NFL Fines Eclipse $300,000 For Week One

Scott Croker - Author
By

Sep. 13 2013, Updated 2:14 p.m. ET

Week one of the 2013 NFL season is in the books. Overall the NFL handed out over $300,000 in fines for illegal and violent hits.

The NFL really put its foot down in the name of player safety after the first week of the season. In total, 20 players were fined for excessive hits. No one was hit harder than Lions’ defensive end Ndamukong Suh. The notoriously dirty player was docked $100,000 for his hit on Vikings’ center John Sullivan.

The next biggest fine was awarded to Buccaneers safety Dashon Goldson. He was taken to the bank for $30,000 for his helmet-to-helmet hit on Jets’ tight end Jeff Cumberland.

In third place was Redskins cornerback De’Angelo Hall. The NFL fined him $20,000 for a horse collar tackle on Desean Jackson out of bounds.

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Coming in a close fourth was Frank Alexander of the Carolina Panthers. He got $15,750 for a personal foul penalty that also got him ejected him from the game.

You get the idea. The NFL and fines go together like butter and toast. When Roger Goodell has a point to make, he is not subtle. Unfortunately, it’s starting to affect the entertainment value of the game.

The NFL may have handed out a record amount of money in fines, but players like Goldson and Suh are on contracts where they can afford it. Most defenders can’t afford it. As a result players are either afraid to tackle, or simply don’t know how to tackle anymore. It showed last Sunday.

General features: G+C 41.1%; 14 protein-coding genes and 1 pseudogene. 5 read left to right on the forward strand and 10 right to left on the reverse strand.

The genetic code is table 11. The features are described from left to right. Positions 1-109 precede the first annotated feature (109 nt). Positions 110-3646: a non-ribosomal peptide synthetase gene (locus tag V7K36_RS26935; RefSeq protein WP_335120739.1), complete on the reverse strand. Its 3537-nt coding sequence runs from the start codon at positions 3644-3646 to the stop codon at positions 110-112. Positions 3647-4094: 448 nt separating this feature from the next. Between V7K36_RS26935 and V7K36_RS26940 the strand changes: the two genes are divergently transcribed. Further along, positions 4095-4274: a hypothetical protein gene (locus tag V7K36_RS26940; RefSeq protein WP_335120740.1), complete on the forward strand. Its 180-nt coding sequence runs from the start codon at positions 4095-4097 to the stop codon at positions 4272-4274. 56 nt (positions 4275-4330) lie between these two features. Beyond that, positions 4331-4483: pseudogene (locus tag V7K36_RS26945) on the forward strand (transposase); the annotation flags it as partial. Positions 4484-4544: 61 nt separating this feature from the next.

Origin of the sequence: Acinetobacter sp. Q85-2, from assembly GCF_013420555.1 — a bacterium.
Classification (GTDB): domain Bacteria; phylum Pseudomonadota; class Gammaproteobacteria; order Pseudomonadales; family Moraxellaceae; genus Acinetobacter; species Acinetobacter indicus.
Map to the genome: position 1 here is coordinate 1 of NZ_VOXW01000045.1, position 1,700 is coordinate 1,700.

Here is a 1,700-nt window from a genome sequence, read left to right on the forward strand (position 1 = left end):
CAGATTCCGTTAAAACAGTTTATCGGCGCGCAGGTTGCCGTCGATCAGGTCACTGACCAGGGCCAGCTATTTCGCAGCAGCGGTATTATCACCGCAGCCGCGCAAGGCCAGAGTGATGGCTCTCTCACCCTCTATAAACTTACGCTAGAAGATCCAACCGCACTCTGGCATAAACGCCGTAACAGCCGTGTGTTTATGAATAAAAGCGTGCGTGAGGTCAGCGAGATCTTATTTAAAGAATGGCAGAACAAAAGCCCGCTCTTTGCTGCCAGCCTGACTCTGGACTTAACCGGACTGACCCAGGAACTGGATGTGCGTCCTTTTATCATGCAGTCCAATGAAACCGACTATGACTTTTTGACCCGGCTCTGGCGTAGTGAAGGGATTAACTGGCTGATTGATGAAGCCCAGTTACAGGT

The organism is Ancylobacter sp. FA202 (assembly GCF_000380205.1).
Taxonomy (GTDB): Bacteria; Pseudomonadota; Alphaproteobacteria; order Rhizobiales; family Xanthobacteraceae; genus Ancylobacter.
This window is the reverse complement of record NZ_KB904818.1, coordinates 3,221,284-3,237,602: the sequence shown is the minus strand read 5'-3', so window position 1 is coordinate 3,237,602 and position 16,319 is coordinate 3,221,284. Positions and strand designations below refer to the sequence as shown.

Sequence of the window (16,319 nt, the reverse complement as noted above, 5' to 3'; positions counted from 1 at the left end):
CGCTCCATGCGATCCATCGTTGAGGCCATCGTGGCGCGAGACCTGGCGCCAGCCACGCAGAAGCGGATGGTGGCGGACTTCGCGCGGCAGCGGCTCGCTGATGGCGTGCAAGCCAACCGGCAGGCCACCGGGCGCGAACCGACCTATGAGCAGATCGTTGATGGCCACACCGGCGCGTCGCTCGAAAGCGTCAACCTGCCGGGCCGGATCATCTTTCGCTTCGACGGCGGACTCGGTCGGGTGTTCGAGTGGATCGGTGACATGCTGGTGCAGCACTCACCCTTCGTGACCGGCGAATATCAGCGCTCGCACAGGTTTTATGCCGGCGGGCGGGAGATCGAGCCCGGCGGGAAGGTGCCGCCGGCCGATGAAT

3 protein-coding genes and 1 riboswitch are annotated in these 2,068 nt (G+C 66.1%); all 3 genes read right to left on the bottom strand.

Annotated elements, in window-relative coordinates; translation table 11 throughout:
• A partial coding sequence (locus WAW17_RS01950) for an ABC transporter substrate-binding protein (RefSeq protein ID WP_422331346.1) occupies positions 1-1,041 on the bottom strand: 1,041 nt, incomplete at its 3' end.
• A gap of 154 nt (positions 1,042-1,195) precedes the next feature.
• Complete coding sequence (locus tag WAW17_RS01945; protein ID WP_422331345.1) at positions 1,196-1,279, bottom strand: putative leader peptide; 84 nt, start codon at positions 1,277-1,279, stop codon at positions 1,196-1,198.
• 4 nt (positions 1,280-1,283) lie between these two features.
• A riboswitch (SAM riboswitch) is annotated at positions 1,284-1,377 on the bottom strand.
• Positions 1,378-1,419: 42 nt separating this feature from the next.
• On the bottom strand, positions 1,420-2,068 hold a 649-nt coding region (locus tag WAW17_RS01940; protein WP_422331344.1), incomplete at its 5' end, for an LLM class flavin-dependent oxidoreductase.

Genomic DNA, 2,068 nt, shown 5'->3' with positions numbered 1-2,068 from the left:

For example, the 49ers missed seven tackles against the Packers. Last season San Francisco averaged 3.5 missed tackles a game.

The NFL is giving offenses an advantage in a game that it supposed to be played on even footing. How do defensive coordinators game plan when their players can’t hit a wide receiver or running back without fear of getting fined?

A lot of people will say it comes down to proper technique. It’s a valid argument. Then again, players like Dashon Goldson take pride in proper technique.

The NFL’s fines for excessive hits are getting out of hand. What the league is trying to do is admirable, and fines like Suh’s and Hall’s are well deserved. A number of fines aren’t deserved though, the league simply trying to make a point.

If the league makes too much of a point people will just stop watching. No one wants the NFL to turn into the excruciatingly high scoring Arena Football League.

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